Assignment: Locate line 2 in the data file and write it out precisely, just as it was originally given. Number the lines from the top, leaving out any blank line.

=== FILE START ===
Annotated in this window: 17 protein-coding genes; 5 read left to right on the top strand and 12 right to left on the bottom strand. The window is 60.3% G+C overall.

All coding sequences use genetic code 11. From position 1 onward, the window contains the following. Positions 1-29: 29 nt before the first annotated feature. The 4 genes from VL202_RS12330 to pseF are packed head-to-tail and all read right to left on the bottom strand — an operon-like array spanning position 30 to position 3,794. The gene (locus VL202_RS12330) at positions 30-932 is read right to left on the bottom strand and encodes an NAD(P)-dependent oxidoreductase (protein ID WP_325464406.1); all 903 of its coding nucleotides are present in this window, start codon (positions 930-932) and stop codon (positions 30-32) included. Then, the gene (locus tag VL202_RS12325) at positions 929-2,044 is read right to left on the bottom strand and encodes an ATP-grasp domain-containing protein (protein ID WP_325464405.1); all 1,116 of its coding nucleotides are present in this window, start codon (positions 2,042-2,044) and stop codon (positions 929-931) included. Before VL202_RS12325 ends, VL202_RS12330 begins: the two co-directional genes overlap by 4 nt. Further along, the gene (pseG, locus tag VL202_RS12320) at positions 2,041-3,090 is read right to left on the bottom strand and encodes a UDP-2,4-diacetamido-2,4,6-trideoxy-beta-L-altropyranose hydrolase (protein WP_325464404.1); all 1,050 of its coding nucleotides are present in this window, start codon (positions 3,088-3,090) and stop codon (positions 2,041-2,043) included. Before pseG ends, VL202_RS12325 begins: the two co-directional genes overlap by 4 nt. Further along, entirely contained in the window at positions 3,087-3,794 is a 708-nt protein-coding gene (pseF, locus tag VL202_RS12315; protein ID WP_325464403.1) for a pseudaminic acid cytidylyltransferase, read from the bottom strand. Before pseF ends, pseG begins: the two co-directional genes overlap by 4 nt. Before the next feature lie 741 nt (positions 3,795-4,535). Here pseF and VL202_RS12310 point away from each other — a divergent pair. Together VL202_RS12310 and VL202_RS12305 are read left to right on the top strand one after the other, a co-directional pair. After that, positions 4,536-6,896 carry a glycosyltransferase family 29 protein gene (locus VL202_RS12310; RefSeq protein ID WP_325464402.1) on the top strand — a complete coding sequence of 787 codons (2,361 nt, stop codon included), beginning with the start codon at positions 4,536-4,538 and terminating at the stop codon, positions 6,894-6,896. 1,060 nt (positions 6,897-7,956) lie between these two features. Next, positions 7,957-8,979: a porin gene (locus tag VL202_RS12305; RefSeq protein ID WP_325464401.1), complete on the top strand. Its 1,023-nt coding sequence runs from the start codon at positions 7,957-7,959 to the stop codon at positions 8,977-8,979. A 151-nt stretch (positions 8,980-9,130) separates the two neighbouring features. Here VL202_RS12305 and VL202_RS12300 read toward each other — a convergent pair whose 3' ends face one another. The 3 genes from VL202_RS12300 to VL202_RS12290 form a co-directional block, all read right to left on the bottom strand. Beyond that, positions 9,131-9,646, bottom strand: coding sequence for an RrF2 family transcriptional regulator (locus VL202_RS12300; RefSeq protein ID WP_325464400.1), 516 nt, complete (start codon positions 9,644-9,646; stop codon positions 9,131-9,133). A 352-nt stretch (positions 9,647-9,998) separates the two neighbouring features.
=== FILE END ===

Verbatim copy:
All coding sequences use genetic code 11. From position 1 onward, the window contains the following. Positions 1-29: 29 nt before the first annotated feature. The 4 genes from VL202_RS12330 to pseF are packed head-to-tail and all read right to left on the bottom strand — an operon-like array spanning position 30 to position 3,794. The gene (locus VL202_RS12330) at positions 30-932 is read right to left on the bottom strand and encodes an NAD(P)-dependent oxidoreductase (protein ID WP_325464406.1); all 903 of its coding nucleotides are present in this window, start codon (positions 930-932) and stop codon (positions 30-32) included. Then, the gene (locus tag VL202_RS12325) at positions 929-2,044 is read right to left on the bottom strand and encodes an ATP-grasp domain-containing protein (protein ID WP_325464405.1); all 1,116 of its coding nucleotides are present in this window, start codon (positions 2,042-2,044) and stop codon (positions 929-931) included. Before VL202_RS12325 ends, VL202_RS12330 begins: the two co-directional genes overlap by 4 nt. Further along, the gene (pseG, locus tag VL202_RS12320) at positions 2,041-3,090 is read right to left on the bottom strand and encodes a UDP-2,4-diacetamido-2,4,6-trideoxy-beta-L-altropyranose hydrolase (protein WP_325464404.1); all 1,050 of its coding nucleotides are present in this window, start codon (positions 3,088-3,090) and stop codon (positions 2,041-2,043) included. Before pseG ends, VL202_RS12325 begins: the two co-directional genes overlap by 4 nt. Further along, entirely contained in the window at positions 3,087-3,794 is a 708-nt protein-coding gene (pseF, locus tag VL202_RS12315; protein ID WP_325464403.1) for a pseudaminic acid cytidylyltransferase, read from the bottom strand. Before pseF ends, pseG begins: the two co-directional genes overlap by 4 nt. Before the next feature lie 741 nt (positions 3,795-4,535). Here pseF and VL202_RS12310 point away from each other — a divergent pair. Together VL202_RS12310 and VL202_RS12305 are read left to right on the top strand one after the other, a co-directional pair. After that, positions 4,536-6,896 carry a glycosyltransferase family 29 protein gene (locus VL202_RS12310; RefSeq protein ID WP_325464402.1) on the top strand — a complete coding sequence of 787 codons (2,361 nt, stop codon included), beginning with the start codon at positions 4,536-4,538 and terminating at the stop codon, positions 6,894-6,896. 1,060 nt (positions 6,897-7,956) lie between these two features. Next, positions 7,957-8,979: a porin gene (locus tag VL202_RS12305; RefSeq protein ID WP_325464401.1), complete on the top strand. Its 1,023-nt coding sequence runs from the start codon at positions 7,957-7,959 to the stop codon at positions 8,977-8,979. A 151-nt stretch (positions 8,980-9,130) separates the two neighbouring features. Here VL202_RS12305 and VL202_RS12300 read toward each other — a convergent pair whose 3' ends face one another. The 3 genes from VL202_RS12300 to VL202_RS12290 form a co-directional block, all read right to left on the bottom strand. Beyond that, positions 9,131-9,646, bottom strand: coding sequence for an RrF2 family transcriptional regulator (locus VL202_RS12300; RefSeq protein ID WP_325464400.1), 516 nt, complete (start codon positions 9,644-9,646; stop codon positions 9,131-9,133). A 352-nt stretch (positions 9,647-9,998) separates the two neighbouring features.